Jakarta Commons Lang Builders

I have mentioned different Jakarta libraries before. I described the Jakarta Common BeanUtils library in detail, describing how it is useful when accessing dynamic JavaBeans at runtime. I also scratched at the surface of Jakarta Commons IO with some code samples of FileUtils. Now I want to go over three classes made available from the Jakarta Commons Lang library.

The Java base class Object has three methods (toString, equals, hashCode) that programmers often override in their own classes. Just about anyone can safely override toString. As a general rule of thumb, it is recommended that if you override the equals method you also override the hashCode. These three methods are just too common, repetitive, and boring to implement and Jakarta Commons Lang library has builder classes to help you quickly and safely implement them.

For the following code samples, lets assume we have defined a simple Person class with a name and age field of type String and int respectively. We’ll also assume that the methods are defined inside said class.

Implementing toString
The ToStringBuilder class allows for a consist implementation of the toString method. To use it, just instantiate a object of ToStringBuilder and append the displayable field name and value. This method might remind you of StringBuilder. Here is a code example of how to use ToStringBuilder, modified from the Jakarta Commons Lang documentation.

[source:java]
public Strign toString() {
return new ToStringBuilder(this)
.append(“name”, name)
.append(“age”, age)
.toString();
}
}
[/source]

If an instance of our Person class would model someone named John who is 20, then the the toString mehthod would produce the following.

techknow.Person@61de33[name=John,age=20]

In my mind, that still looks geeky but fortunately for use the string builder accepts a ToStringStyle object as a parameter. Just subclass ToStringStyle and override a few methods to tweak the toString output.

Implementing equals
The EqualsBuilder class is helpful to implement the basic equals method. Continuing with our example of a basic Person POJO object with a name and age field, we could do something as follows.

[source:java]
public boolean equals(Object obj) {
if (obj instanceof Person == false) {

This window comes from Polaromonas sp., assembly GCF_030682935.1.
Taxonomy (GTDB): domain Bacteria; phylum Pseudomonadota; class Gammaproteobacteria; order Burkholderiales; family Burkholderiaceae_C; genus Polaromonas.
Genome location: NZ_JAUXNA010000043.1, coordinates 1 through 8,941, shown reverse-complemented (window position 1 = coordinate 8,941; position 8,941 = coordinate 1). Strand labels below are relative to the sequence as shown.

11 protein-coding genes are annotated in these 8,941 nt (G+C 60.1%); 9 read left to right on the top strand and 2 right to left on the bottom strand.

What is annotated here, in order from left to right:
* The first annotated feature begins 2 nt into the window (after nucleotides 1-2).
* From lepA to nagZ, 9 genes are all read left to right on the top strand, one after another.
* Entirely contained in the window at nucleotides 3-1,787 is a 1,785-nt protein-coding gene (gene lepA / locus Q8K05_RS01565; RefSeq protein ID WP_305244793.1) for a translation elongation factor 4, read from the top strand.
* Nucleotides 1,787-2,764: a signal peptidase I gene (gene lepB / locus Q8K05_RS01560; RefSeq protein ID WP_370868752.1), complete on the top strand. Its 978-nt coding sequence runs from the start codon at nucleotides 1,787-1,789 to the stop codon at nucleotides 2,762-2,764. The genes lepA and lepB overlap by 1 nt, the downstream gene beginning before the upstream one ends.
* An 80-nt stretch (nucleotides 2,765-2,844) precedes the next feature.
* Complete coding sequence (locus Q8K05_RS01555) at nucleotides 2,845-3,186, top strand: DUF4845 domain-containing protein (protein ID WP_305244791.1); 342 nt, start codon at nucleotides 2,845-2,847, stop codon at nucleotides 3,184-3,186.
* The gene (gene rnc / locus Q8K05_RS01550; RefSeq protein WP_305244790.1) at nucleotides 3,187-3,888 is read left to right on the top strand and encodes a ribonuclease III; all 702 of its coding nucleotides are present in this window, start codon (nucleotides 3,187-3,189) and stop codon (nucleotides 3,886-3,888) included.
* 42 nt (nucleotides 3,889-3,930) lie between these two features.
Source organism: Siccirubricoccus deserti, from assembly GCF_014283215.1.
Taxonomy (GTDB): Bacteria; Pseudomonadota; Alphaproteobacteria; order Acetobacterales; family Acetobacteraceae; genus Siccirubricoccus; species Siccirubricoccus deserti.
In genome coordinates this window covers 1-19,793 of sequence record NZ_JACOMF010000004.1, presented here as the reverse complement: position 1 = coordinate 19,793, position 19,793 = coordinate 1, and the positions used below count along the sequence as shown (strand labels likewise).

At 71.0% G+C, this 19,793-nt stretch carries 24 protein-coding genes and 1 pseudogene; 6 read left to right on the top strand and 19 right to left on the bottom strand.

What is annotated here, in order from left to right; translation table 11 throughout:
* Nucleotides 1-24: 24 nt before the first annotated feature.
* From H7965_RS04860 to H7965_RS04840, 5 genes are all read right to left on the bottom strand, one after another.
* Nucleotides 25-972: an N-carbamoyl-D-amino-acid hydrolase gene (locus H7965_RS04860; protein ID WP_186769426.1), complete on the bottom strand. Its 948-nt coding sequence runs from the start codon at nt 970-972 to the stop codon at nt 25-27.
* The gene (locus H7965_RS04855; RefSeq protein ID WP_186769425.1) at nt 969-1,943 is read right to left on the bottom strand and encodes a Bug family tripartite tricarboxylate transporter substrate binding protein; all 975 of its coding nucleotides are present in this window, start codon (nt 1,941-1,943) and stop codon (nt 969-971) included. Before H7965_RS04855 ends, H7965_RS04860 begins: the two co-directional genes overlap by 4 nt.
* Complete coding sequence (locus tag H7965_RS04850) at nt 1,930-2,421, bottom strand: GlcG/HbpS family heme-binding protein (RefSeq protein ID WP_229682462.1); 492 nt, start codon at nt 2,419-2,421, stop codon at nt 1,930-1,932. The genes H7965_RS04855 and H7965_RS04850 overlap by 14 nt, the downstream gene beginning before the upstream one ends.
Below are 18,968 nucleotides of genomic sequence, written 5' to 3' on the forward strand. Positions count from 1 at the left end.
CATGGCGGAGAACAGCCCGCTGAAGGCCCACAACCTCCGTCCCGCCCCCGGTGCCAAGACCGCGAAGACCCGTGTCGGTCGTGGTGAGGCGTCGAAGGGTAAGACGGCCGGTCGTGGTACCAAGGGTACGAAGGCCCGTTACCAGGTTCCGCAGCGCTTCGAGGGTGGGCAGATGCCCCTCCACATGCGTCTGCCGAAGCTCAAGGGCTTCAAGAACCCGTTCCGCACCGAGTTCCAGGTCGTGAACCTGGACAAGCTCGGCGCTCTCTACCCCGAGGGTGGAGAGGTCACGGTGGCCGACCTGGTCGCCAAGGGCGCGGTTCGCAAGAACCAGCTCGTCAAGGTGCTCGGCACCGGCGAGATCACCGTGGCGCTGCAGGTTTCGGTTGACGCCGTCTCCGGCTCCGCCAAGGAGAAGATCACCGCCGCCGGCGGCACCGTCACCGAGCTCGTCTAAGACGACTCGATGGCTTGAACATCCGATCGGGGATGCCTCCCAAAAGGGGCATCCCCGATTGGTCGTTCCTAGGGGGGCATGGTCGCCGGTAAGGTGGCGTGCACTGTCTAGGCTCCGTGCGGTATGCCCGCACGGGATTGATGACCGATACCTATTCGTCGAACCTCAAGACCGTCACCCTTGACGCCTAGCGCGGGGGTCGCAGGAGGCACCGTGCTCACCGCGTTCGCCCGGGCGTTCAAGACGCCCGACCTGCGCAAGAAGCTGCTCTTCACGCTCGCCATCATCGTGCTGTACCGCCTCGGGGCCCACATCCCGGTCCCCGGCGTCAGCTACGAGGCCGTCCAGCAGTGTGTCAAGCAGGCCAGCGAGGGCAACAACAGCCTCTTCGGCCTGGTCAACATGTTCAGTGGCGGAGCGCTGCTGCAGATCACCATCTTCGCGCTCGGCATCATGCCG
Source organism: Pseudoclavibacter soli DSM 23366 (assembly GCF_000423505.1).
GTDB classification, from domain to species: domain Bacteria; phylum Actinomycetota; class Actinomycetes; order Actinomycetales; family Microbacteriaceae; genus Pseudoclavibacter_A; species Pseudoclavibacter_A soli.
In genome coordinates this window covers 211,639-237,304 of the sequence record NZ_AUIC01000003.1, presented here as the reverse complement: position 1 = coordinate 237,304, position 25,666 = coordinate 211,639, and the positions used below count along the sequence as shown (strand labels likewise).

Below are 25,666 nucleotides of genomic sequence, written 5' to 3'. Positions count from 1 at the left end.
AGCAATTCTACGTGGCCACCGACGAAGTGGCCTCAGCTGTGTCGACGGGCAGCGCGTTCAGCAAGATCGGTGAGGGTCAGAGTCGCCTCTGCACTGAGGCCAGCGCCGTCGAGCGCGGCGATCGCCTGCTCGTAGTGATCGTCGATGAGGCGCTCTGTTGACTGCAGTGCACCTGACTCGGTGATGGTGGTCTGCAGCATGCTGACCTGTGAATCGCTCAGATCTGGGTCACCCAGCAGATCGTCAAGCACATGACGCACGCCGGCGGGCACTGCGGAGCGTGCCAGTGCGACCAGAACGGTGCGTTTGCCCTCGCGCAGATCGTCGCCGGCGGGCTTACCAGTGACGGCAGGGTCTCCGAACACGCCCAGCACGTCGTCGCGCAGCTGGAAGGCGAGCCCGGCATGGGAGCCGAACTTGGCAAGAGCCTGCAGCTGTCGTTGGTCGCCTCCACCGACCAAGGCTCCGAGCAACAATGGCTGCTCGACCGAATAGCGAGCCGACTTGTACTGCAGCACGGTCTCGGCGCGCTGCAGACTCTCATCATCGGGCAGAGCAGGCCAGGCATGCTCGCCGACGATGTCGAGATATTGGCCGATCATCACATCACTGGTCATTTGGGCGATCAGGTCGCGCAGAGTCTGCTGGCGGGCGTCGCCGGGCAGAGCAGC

// Not even the same class
return false;
}
if (this == obj) {
// The same object reference
return true;
}
Person rhs = (Person)obj;
return new EqualsBuilder()
.appendSuper(super.equals(obj))
.append(name, rhs.name)
.append(age, rhs.age)
.isEquals();
}
[/source]

Implemeting hashCode
As you can gather by now, we can use the HashCodeBuilder class to quickly implement the hashCode method. Again, if for a given class you override the equals method you also need to override hashCode. Following our example, for a simple Person class, we can code something like the following.

[source:java]
public int hashCode() {
// Pick a hard-coded, randomly chosen, non-zero,
// odd number ideally different for each class
return new HashCodeBuilder(17, 37)
.append(name)
.append(age)
.toHashCode();
}
[/source]

One note, the code in these examples is based on version Commons Lang 2.2. All of the code example above are based on the Commons Lang API documentation. Consult your documentation, use as directed.

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One Response to “Jakarta Commons Lang Builders”

  • Lance Finney Says:

    I often use the following boilerplate in my classes (I don’t know how formatting on this blog will turn out):

    public boolean equals(Object o) {
      if (this == o) {
        return true;
      }
      if (o == null || getClass() != o.getClass()) {
        return false;
      }
    
      return EqualsBuilder.reflectionEquals(this, o);
    }
    
    public int hashCode() {
      return HashCodeBuilder.reflectionHashCode(this);
    }
    
    public String toString() {
      return ToStringBuilder.reflectionToString(this);
    }
    

    The convenience static methods here are very nice. I use them first, and then fall back to the more basic API you mention.

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